Deep Work Is Deep Reading
We need a more literate business world.
Posted June 20, 2021 | Reviewed by Kaja Perina
- Business leaders must be deep readers, not just skimmers.
- Deep reading rewires our brain and fosters empathy.
- Literacy is a human right.
- We must teach algorithms to read deeply so they can develop empathy.
In the business world, the idea of “literacy” is often taken for granted. We like to think we know what we’re looking at, that we’re in touch with our customers, and up-to-date on trends. But we often judge a book by its cover, and that is often not good enough.
Business can be illiterate when it’s all-too-literal. It spawns an incredible number of ideas only to quash most of them in the grinds of a binary bureaucracy that has no tolerance for fiction, even though one could argue that companies (and markets) are essentially stories that come (or at least ring) true. “Real artists ship,” Steve Jobs famously remarked. As BCG’s Martin Reeves, aiming to deliver on Jobs’s demand, explores how to turn your company into an “imagination machine,”reading seems fundamental. Imaginative business leaders read.
Reading is not about learning but forgetting what we know.
In business, however, reading is often reduced to absorbing information. Services such as Blinkist and GetAbstract have fueled an optimized, hyper-efficient reading culture that is rewarded for reducing books to mere “key takeaways,” avoiding cognitive dissonance and more complex truths. When Elon Musk or Mark Zuckerberg boast how many books they can read in one week, they and other “professional readers” ignore the most important benefit of reading: it is not learning, but rather forgetting what we know.
Last week I had the great pleasure of interviewing MIT professor and bestselling author Sherry Turkle, and we spoke about the correlation between empathy and ethics, her recent memoir The Empathy Diaries, and the need to “reclaim conversation in a digital age,” to cite one of her previous books. Turkle bemoaned the loss we face when we rely increasingly on digital technology to replace our social interactions. She told me she was unimpressed by the “fake empathy” of chatbots like Woebot (an AI-based therapist) or other examples of social robotics and so-called Emotion AI. “True empathy requires vulnerability, and vulnerability is inherently human,” she insisted.
We don’t all need to read the same book, but it is critical we all read.
This is what books help us do. Reading rewires our brain, a product of a phenomenon called neuroplasticity that describes our brain as malleable and ever-evolving in response to our experiences. Neuroplasticity is the foundation for a change of perspective, for true empathy. It is what makes us human, one could argue. But it does require deep reading, not just skimming.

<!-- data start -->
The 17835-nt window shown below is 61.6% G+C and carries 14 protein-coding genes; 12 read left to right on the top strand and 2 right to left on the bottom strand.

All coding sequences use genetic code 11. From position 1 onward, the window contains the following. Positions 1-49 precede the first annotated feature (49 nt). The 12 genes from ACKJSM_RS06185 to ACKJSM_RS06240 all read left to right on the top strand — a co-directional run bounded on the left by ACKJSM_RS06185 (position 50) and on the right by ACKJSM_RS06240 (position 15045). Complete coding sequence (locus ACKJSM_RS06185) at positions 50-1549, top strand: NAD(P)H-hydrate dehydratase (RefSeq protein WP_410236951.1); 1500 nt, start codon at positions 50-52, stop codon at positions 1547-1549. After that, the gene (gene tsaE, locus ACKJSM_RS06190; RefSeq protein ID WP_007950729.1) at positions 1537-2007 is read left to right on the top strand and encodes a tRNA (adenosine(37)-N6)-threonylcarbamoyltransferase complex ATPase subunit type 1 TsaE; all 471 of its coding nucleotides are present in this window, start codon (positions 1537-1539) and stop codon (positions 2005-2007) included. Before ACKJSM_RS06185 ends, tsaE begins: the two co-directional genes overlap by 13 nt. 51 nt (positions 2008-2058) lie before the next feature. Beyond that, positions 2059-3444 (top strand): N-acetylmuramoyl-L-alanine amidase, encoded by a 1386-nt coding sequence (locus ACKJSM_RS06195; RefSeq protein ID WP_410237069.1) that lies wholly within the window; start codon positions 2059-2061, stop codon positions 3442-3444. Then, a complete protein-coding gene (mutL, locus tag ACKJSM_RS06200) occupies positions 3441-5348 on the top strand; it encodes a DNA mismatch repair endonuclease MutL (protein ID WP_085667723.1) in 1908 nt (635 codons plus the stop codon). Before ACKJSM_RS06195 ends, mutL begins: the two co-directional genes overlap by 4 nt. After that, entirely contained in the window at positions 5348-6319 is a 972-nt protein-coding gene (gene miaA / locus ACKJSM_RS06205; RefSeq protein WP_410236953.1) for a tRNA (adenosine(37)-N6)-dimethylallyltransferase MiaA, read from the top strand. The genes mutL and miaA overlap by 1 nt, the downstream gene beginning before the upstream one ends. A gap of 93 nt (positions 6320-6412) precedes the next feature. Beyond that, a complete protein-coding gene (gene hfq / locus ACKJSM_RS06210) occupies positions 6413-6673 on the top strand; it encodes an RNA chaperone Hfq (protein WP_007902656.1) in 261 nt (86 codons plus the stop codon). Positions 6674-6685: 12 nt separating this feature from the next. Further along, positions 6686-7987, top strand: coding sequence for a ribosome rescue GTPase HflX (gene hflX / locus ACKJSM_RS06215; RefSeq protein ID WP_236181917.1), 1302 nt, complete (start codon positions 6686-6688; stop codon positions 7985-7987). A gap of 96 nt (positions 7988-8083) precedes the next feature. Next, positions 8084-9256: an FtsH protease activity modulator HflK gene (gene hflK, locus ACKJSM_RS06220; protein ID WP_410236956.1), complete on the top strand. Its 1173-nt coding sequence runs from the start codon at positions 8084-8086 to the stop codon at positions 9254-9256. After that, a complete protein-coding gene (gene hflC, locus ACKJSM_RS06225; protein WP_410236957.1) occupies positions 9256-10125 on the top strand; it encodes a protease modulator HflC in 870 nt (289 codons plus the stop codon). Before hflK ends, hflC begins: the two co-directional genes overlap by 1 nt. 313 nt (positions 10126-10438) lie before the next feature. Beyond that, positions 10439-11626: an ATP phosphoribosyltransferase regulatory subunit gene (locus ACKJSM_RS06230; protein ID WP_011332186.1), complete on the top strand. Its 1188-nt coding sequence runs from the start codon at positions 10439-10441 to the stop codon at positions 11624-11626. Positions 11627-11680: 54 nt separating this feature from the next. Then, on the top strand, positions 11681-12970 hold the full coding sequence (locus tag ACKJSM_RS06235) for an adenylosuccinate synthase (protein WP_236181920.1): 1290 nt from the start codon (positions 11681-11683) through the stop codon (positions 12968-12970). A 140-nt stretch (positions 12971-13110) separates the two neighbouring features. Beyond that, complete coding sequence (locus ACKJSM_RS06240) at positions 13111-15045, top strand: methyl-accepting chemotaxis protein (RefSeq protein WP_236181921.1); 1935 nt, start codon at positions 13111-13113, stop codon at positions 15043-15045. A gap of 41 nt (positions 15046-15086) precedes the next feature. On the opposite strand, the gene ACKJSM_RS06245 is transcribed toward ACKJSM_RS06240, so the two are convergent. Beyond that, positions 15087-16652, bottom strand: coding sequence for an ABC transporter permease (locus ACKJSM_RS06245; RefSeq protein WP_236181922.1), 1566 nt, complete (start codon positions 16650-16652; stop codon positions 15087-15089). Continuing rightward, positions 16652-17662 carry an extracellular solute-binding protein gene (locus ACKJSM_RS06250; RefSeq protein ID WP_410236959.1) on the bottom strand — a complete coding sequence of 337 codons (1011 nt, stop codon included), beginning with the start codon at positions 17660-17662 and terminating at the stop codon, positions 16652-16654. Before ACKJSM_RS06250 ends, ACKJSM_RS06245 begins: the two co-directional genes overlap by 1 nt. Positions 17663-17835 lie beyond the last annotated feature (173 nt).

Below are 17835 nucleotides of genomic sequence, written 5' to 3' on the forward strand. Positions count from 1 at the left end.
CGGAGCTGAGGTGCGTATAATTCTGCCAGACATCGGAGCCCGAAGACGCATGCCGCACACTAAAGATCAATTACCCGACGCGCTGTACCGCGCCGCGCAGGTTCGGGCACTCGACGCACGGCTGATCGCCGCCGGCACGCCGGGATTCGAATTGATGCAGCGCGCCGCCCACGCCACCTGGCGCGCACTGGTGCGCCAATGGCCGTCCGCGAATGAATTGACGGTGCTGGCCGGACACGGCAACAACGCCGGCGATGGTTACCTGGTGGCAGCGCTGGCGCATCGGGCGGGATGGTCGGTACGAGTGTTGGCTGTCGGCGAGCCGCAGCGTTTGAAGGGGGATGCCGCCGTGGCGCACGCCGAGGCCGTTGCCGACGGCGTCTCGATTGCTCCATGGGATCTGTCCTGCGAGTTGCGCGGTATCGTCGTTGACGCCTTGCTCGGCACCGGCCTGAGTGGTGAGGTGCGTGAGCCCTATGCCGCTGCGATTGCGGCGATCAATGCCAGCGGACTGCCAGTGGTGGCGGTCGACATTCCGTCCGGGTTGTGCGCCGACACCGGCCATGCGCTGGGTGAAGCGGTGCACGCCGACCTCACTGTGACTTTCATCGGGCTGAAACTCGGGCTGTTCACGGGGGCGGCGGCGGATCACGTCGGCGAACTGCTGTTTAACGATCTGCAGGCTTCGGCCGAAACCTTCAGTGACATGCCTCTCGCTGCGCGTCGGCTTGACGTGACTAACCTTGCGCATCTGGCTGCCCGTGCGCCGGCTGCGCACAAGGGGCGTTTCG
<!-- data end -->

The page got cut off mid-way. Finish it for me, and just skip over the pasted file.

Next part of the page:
The whole point of reading is thus reading, and how we read. There is a direct line from deep reading to empathy to embracing views, values, and ideologies that are different from our own. To overcome polarization and heal divides, we don’t all need to read the same book, but it is critical we all read.
This is the argument that Maryanne Wolf, one of the world’s leading scholars on literacy and the director of the Center for Dyslexia, Diverse Learners, and Social Justice at UCLA, so passionately presents. In a conversation I had with her last week, she made the case for “literacy as a human right.”
How do we teach machines to develop empathy?
And while that is compelling and profound, literacy is now also a feature — and soon a right? — of AI. There is dispute over how well AI can actually read, but the fact of the matter is that automated or augmented reading by machines will increasingly replace human reading. And AI is not just the new reader, but also the new writer on the block. Microsoft’s Xiaoice chatbot, for example, has learned to write poetry and short stories, and for its more than 660 million users, these texts are often the literature most integral to their daily lives. And then there are the algorithms that infiltrate our lives through social media platforms like TikTok. They require a new form of literacy while also presenting a chance to become more literate on issues of identity, race, and gender.
“External technologies transform us. They transform us at a physiological level, at a psychological level, and at a social-emotional level,” Wolf observed. How can we teach algorithms to develop empathy? Should we? Maryanne Wolf said she is hopeful that “if we manage to “combine the imagination of the artist with the beautiful intelligence in our technologies, we will never lose what makes us uniquely human, whatever we create.”
Citing the moral philosopher Martha Nussbaum, she laid out the consequences of failure: “It would be catastrophic to become a nation of technically competent people who have lost the ability to think critically, to examine themselves, and to respect the humanity and diversity of others.”
Deep reading is beautiful business. Take time for it; the whole world depends on it.